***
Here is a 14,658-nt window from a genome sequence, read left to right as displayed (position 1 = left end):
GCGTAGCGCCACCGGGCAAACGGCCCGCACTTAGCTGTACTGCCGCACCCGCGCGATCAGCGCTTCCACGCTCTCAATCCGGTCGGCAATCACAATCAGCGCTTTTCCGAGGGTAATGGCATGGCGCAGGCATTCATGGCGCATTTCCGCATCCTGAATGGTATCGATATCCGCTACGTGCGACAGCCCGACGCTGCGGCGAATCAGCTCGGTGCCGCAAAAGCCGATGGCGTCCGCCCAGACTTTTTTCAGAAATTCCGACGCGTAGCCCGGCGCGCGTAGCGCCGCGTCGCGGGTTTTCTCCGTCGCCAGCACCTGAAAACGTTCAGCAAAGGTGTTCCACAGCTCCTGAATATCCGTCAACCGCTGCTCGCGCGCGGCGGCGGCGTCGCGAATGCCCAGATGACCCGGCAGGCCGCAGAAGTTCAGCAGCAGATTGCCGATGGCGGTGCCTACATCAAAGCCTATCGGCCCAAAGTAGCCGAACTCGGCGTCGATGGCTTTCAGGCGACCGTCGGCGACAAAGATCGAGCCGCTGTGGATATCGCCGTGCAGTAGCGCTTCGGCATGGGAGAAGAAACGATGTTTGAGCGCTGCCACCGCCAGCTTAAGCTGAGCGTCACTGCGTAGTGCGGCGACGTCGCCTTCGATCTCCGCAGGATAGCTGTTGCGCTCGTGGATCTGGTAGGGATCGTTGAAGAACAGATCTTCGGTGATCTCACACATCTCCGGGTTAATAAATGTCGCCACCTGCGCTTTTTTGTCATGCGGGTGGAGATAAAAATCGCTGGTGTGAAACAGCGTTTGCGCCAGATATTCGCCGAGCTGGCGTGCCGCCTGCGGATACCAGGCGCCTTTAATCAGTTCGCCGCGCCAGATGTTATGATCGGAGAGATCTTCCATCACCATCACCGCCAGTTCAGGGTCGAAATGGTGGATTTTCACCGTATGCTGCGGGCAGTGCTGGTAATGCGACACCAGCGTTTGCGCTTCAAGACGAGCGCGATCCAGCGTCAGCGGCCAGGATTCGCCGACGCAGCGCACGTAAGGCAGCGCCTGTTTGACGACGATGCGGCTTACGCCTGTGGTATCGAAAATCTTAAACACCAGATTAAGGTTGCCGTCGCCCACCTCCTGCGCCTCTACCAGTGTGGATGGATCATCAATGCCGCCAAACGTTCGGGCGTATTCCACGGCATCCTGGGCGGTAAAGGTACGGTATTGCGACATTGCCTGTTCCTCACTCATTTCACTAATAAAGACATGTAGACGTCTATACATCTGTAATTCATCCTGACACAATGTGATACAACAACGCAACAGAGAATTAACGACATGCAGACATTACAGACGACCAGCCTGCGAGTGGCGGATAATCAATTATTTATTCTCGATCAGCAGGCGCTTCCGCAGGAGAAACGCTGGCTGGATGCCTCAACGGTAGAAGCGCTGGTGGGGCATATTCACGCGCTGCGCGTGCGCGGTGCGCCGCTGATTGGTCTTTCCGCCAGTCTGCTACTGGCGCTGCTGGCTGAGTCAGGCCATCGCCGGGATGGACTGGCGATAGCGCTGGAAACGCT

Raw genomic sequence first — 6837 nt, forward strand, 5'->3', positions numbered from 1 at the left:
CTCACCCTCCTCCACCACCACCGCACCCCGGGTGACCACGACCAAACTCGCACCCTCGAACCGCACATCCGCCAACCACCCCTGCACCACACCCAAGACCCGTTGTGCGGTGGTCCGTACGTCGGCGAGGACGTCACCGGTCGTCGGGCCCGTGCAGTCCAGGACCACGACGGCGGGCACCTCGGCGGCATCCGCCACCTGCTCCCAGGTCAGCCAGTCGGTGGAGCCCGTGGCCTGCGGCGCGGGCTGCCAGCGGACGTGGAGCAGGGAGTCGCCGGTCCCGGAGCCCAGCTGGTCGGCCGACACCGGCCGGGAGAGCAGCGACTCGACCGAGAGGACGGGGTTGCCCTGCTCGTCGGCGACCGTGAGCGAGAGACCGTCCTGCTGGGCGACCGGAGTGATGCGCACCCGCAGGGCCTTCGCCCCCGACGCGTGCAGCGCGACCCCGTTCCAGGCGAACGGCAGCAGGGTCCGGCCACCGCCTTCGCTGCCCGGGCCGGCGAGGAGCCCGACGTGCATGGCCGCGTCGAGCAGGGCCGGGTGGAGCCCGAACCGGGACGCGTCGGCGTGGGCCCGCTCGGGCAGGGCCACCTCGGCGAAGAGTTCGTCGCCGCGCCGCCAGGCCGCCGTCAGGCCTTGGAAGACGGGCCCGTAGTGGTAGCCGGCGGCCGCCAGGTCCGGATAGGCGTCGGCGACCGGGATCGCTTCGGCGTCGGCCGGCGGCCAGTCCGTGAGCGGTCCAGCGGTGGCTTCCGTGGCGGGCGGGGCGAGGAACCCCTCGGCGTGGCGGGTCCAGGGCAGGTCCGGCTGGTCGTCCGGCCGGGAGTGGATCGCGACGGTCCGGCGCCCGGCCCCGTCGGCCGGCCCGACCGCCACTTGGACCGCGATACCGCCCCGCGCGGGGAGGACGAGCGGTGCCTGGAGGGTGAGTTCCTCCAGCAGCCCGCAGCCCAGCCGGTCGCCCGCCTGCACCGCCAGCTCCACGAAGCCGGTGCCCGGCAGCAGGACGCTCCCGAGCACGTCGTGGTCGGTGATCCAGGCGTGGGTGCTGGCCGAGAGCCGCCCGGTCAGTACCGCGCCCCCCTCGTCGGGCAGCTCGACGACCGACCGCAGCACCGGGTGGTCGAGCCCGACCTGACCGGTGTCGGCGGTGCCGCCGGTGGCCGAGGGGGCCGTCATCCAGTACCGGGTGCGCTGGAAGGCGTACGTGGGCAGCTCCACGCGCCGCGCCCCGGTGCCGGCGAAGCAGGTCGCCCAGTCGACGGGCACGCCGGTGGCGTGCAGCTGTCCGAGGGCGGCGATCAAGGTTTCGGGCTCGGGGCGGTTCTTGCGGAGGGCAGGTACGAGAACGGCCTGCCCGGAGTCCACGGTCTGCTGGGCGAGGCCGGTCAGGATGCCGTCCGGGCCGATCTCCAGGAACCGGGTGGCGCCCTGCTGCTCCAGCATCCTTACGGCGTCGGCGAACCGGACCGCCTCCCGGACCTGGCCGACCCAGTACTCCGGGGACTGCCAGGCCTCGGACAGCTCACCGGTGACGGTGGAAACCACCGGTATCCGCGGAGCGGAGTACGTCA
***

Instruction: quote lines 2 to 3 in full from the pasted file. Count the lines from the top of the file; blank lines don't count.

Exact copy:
GCGTAGCGCCACCGGGCAAACGGCCCGCACTTAGCTGTACTGCCGCACCCGCGCGATCAGCGCTTCCACGCTCTCAATCCGGTCGGCAATCACAATCAGCGCTTTTCCGAGGGTAATGGCATGGCGCAGGCATTCATGGCGCATTTCCGCATCCTGAATGGTATCGATATCCGCTACGTGCGACAGCCCGACGCTGCGGCGAATCAGCTCGGTGCCGCAAAAGCCGATGGCGTCCGCCCAGACTTTTTTCAGAAATTCCGACGCGTAGCCCGGCGCGCGTAGCGCCGCGTCGCGGGTTTTCTCCGTCGCCAGCACCTGAAAACGTTCAGCAAAGGTGTTCCACAGCTCCTGAATATCCGTCAACCGCTGCTCGCGCGCGGCGGCGGCGTCGCGAATGCCCAGATGACCCGGCAGGCCGCAGAAGTTCAGCAGCAGATTGCCGATGGCGGTGCCTACATCAAAGCCTATCGGCCCAAAGTAGCCGAACTCGGCGTCGATGGCTTTCAGGCGACCGTCGGCGACAAAGATCGAGCCGCTGTGGATATCGCCGTGCAGTAGCGCTTCGGCATGGGAGAAGAAACGATGTTTGAGCGCTGCCACCGCCAGCTTAAGCTGAGCGTCACTGCGTAGTGCGGCGACGTCGCCTTCGATCTCCGCAGGATAGCTGTTGCGCTCGTGGATCTGGTAGGGATCGTTGAAGAACAGATCTTCGGTGATCTCACACATCTCCGGGTTAATAAATGTCGCCACCTGCGCTTTTTTGTCATGCGGGTGGAGATAAAAATCGCTGGTGTGAAACAGCGTTTGCGCCAGATATTCGCCGAGCTGGCGTGCCGCCTGCGGATACCAGGCGCCTTTAATCAGTTCGCCGCGCCAGATGTTATGATCGGAGAGATCTTCCATCACCATCACCGCCAGTTCAGGGTCGAAATGGTGGATTTTCACCGTATGCTGCGGGCAGTGCTGGTAATGCGACACCAGCGTTTGCGCTTCAAGACGAGCGCGATCCAGCGTCAGCGGCCAGGATTCGCCGACGCAGCGCACGTAAGGCAGCGCCTGTTTGACGACGATGCGGCTTACGCCTGTGGTATCGAAAATCTTAAACACCAGATTAAGGTTGCCGTCGCCCACCTCCTGCGCCTCTACCAGTGTGGATGGATCATCAATGCCGCCAAACGTTCGGGCGTATTCCACGGCATCCTGGGCGGTAAAGGTACGGTATTGCGACATTGCCTGTTCCTCACTCATTTCACTAATAAAGACATGTAGACGTCTATACATCTGTAATTCATCCTGACACAATGTGATACAACAACGCAACAGAGAATTAACGACATGCAGACATTACAGACGACCAGCCTGCGAGTGGCGGATAATCAATTATTTATTCTCGATCAGCAGGCGCTTCCGCAGGAGAAACGCTGGCTGGATGCCTCAACGGTAGAAGCGCTGGTGGGGCATATTCACGCGCTGCGCGTGCGCGGTGCGCCGCTGATTGGTCTTTCCGCCAGTCTGCTACTGGCGCTGCTGGCTGAGTCAGGCCATCGCCGGGATGGACTGGCGATAGCGCTGGAAACGCT

Raw genomic sequence first — 6837 nt, forward strand, 5'->3', positions numbered from 1 at the left: